Learning Processing: A Beginner's Guide to Programming Images, Animation, and Interaction by Daniel Shiffman, Morgan Kaufmann Publishers, 2008. Available at the Campus Bookstore.

Book Web Site: Here you will find additional materials.

Processing Software  (

This software is already installed in the Computer Science Lab.
It is also available for your own computer from Processing web site listed above.

Course Policies


Attendance and active participation are expected in every class. Participation includes asking questions, contributing answers, proposing ideas, and providing constructive comments.

As you will discover, I am a proponent of two-way communication and I welcome feedback during the semester about the course. I am available to answer student questions, listen to concerns, and talk about any course-related topic (or otherwise!). Come to office hours! This helps me get to know you. You are welcome to stop by and chat. There are many more exciting topics to talk about that we won't have time to cover in-class.

Whenever you e-mail me, be sure to use a meaningful subject line and include the phrase "CS110" at the beginning of that line. Your e-mail will catch my attention and I will respond quicker if you do this. I make an effort to respond to e-mails within 24 hours on weekdays and 48 hours on weekends.

Although computer science work can be intense and solitary, please stay in touch with me, particularly if you feel stuck on a topic or project and can't figure out how to proceed. Often a quick e-mail, phone call or face-to-face conference can reveal solutions to problems and generate renewed creative and scholarly energy. It is essential that you begin assignments early, since we will be covering a variety of challenging topics in this course.


There will be seven assignments, weighted equally in the final grading.  Assignments must be submitted according to the Assignment Submission instructions.  You should pay careful attention to the Code Formatting Standards and Grading Policy when doing your assignments.  The grading structure for individual assignments is broken down in the Grading Policy.

At the end of the semester, final grades will be calculated as a weighted average of all grades according to the following weights:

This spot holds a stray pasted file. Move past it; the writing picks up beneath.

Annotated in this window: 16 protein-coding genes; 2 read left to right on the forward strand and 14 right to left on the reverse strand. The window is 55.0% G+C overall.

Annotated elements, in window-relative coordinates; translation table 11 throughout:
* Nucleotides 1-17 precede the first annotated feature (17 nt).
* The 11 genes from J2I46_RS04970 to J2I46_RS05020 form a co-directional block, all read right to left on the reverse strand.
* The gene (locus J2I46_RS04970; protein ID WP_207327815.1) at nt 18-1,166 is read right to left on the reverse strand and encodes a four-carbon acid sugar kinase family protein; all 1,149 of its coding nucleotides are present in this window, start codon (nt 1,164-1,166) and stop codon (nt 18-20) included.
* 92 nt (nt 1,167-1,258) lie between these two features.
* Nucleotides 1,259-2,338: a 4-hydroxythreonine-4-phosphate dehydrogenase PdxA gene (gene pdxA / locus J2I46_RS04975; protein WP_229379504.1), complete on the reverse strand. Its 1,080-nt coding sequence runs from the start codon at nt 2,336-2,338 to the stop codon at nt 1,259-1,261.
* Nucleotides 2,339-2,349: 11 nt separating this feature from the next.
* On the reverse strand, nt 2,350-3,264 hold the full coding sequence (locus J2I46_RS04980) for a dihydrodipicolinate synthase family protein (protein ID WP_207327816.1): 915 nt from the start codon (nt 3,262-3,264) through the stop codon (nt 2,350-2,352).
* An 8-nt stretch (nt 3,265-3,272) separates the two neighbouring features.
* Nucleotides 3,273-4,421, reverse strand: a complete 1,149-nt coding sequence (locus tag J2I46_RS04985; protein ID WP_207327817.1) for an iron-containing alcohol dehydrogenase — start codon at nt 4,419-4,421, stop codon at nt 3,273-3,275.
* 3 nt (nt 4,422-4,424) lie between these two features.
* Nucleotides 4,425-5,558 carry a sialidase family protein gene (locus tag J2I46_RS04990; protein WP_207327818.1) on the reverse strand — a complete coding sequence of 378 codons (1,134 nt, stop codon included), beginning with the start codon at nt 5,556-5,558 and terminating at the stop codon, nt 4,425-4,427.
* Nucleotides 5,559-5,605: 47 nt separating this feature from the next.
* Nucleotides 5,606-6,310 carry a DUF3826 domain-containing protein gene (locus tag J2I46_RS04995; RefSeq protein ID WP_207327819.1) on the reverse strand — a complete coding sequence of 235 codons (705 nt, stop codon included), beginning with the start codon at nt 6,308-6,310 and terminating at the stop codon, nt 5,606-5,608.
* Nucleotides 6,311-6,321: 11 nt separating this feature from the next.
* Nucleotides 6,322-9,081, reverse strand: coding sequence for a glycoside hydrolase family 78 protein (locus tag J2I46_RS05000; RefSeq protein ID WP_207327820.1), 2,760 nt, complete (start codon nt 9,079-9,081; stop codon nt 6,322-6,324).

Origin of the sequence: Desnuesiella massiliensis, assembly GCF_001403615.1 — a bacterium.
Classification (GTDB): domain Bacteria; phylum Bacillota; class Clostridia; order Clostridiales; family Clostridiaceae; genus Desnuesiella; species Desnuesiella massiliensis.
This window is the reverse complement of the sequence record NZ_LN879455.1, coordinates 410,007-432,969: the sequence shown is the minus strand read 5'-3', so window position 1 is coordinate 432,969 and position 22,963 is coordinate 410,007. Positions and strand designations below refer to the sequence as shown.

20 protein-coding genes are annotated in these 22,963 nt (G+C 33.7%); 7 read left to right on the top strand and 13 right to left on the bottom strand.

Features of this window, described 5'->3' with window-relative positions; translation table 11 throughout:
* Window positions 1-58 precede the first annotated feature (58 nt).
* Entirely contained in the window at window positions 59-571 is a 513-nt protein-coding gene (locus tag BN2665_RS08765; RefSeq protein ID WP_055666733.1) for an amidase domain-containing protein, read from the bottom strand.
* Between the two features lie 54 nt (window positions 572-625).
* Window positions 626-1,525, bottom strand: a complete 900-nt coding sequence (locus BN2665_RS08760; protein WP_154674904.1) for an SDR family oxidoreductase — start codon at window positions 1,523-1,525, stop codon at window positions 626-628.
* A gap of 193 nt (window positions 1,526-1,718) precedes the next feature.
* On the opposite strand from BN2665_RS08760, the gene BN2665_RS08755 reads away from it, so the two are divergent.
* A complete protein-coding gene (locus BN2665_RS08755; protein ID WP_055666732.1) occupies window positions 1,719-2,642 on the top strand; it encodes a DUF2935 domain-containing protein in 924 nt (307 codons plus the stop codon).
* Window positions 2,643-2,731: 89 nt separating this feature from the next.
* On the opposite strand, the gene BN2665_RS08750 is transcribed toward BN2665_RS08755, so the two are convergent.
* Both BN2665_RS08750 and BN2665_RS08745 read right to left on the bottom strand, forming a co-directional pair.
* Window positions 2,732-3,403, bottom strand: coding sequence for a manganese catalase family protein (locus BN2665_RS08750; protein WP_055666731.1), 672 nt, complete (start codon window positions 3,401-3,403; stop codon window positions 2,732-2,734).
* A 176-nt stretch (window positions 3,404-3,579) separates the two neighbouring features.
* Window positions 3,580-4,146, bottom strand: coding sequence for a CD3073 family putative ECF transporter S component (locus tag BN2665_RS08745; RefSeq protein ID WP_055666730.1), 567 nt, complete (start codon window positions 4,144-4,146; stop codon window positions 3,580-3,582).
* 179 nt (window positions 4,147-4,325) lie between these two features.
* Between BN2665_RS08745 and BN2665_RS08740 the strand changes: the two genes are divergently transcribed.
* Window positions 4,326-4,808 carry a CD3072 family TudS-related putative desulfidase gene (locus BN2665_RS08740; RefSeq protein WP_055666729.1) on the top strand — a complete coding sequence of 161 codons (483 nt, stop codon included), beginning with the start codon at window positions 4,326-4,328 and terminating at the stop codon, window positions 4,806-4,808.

Exam 1: 20%
Exam 2: 24%
Assignments: 56% (8% each)
Total: 100%

Incomplete grades will be given only for verifiable medical illness or other such dire circumstances.

All graded work will receive a percentage grade between 0% and 100%.  Here is how the percentage grades will map to final letter grades:

Rounded Percentage
Letter grade

Rounded Percentage Letter grade
97% -100%
A+ (4.0)
77% - 79% C+ (2.3)
93% - 96% A (4.0) 73% - 76% C (2.0)
90% - 92% A- (3.7) 70% - 72% C- (1.7)
87% - 89% B+ (3.3) 67% - 69% D+ (1.3)
83% - 86% B (3.0) 60% - 66% D (1.0)
80% - 82% B- (2.7) 0% - 59% F (0.0)

The instructor reserves the right to adjust the percentage ranges for each letter grade upward in your favor.

Submission and Late Policy

All work must be turned in either in hard-copy or electronic submission, depending on the instructions given in the assignment.  E-mail submissions, when permitted, should request a "delivery receipt" to document time and date of submission.  Extensions will be given only in the case of verifiable medical excuses or other such dire circumstances, if requested in advance.

Late submissions will receive a penalty of 10% for every 0-24 hours it is past the due date and time (e.g., assignments turned in 25 hrs late will receive a penalty of 20%).  Submissions received more than one week late will not be accepted.  


There will be two exams in this course.  The exams will be closed-book and closed-notes.  They will cover material from lectures, homeworks, and assigned readings (including topics not discussed in class).  So, keep up with those readings!

Study Groups

I want to encourage you to discuss the material and work together to understand it. Here are my thoughts on collaborating with other students:

If you have any questions as to what types of collaborations are allowed, please feel free to ask.